To make matters worse, I know I’m not alone in how the pandemic has impacted me since March 2020 but for me, the last year and a half has been filled with the darkest fog I’ve had to navigate in quite some time. Not only from COVID related struggles but also due to spending the last half of 2020 from July -December battling chronic (sometimes debilitating) dizziness. I found myself feeling frustrated, overwhelmed, depressed and unable to move forward mentally.

The dark fog of depression only made the voice of my inner dialogue sound even more critical of what I have to show for my life and that came with a huge helping of shame on the side.

After finally making myself return to therapy in April of this year, the fog started to lift.

My therapist reminded me that even if I’m not where I want to be, I’m still not where I was when I started this journey to a more healthier me in 2018 and that’s something to be proud of. And also that I’m actually further along on this journey than I give myself credit for.

She showed me that just because I face struggles on the journey doesn’t mean the path I’ve been walking hasn’t been filled with life changing transformation and lessons that are still shaping who I am today.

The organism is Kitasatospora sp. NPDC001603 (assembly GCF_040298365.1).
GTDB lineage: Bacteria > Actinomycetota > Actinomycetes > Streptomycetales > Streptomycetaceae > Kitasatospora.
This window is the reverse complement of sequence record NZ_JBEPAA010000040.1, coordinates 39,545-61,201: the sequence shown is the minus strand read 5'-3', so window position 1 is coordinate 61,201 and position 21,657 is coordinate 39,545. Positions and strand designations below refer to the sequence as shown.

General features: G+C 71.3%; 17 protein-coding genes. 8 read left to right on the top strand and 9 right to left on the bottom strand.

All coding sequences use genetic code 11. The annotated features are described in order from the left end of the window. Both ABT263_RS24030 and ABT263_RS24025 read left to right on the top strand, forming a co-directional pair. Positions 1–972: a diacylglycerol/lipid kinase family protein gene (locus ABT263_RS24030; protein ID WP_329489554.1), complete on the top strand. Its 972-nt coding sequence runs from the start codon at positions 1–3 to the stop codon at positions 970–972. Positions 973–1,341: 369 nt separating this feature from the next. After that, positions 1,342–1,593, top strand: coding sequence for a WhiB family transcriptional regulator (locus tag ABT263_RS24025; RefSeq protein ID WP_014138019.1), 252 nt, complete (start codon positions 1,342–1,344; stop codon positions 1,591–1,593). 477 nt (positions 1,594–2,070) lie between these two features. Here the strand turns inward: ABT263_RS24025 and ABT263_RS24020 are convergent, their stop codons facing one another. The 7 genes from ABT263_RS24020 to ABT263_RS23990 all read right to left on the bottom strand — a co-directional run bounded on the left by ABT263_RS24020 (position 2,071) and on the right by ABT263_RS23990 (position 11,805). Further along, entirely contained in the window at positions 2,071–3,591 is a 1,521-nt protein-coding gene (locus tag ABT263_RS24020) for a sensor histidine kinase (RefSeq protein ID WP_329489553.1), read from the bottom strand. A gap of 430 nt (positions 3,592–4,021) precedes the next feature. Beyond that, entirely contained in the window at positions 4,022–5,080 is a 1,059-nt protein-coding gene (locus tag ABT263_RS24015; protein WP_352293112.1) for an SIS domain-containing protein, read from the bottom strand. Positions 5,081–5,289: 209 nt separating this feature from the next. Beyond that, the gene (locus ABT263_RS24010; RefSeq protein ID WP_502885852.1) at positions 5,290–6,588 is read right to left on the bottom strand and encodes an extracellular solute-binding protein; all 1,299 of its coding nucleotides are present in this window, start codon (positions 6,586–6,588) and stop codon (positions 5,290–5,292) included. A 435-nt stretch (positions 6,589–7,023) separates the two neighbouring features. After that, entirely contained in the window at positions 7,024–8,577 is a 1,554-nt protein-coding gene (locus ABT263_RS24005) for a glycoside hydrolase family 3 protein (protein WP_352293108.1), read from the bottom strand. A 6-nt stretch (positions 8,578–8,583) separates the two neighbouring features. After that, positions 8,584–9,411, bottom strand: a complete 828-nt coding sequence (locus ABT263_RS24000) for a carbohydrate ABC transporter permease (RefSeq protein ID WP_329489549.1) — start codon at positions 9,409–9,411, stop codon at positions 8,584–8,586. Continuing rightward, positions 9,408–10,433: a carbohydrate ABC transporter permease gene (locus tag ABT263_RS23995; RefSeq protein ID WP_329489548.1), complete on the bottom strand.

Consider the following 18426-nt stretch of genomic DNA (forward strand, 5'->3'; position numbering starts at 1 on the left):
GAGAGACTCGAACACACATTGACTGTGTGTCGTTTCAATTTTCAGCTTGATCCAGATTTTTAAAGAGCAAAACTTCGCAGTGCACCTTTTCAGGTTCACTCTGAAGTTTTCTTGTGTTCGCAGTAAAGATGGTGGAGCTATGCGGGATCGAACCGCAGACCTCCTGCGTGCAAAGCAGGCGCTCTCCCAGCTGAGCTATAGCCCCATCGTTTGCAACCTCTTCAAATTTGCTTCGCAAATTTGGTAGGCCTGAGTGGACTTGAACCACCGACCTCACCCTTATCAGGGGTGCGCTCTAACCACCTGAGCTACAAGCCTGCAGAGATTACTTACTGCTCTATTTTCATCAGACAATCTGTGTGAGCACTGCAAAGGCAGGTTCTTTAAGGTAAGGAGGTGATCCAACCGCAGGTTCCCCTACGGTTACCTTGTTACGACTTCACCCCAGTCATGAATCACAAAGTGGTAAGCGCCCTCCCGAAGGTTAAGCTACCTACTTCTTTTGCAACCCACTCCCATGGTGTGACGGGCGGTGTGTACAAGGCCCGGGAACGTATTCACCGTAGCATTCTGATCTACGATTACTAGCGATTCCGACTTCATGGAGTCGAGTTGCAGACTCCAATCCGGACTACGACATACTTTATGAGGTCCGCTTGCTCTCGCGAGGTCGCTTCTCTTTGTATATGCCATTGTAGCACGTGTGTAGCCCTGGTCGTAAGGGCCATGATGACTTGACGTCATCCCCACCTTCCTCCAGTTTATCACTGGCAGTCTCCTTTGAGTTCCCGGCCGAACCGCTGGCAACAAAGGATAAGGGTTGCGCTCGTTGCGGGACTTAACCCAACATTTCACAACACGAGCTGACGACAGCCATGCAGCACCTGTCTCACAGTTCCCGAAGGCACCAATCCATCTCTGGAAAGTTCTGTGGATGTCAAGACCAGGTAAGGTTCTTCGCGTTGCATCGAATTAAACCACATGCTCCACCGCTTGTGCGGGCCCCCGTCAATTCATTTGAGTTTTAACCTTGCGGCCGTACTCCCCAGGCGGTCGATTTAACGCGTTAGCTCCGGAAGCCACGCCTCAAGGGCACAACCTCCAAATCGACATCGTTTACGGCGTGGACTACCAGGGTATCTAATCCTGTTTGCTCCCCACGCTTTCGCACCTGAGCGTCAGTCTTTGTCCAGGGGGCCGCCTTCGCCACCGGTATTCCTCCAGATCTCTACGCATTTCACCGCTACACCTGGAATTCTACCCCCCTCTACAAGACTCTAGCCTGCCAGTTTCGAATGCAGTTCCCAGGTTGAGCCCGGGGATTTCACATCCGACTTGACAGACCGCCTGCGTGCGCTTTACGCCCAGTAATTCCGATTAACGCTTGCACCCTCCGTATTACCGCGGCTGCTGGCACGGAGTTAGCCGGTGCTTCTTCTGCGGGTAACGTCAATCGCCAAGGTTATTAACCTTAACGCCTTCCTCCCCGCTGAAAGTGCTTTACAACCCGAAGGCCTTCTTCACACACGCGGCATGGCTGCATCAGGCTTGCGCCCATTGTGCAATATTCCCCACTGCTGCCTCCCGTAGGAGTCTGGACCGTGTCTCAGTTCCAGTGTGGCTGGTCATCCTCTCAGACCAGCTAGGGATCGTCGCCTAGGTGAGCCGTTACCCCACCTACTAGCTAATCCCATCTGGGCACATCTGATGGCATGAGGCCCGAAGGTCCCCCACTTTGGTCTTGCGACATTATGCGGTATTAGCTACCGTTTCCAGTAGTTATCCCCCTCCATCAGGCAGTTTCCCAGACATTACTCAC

But transformation comes in layers. The things I learned about myself 2-3 years ago were what I needed to learn at that time and in that season. And the things I’m learning now are for this time and this season. The roots of transformation just keep going deeper as time goes on.

With all that being said, I keep coming back to the question I was pondering yesterday morning:

“Why does it matter that you’re turning 40?”

Something that I’m learning in this time and this season is that we all want tangible things we can point to that remind us that we have significance. That we’re here on purpose, for a purpose. It’s easy to lose ourselves in the pursuit of goals and accomplishments just to prove to ourselves (and others) that we matter. We cling desperately to things we can use to constantly judge how we’re measuring up and all the ways we’re lacking. I’m finding that there is rarely any room for celebrating all the amazing things about ourselves or all of the awesome ways we’re growing and changing.

At every age and in every season.

In light of all that, I’ve started writing down a list of accomplishments that I’m choosing to celebrate:

  • an almost 20 year marriage that has grown and evolved into an ever deepening relationship as we grow and evolve individually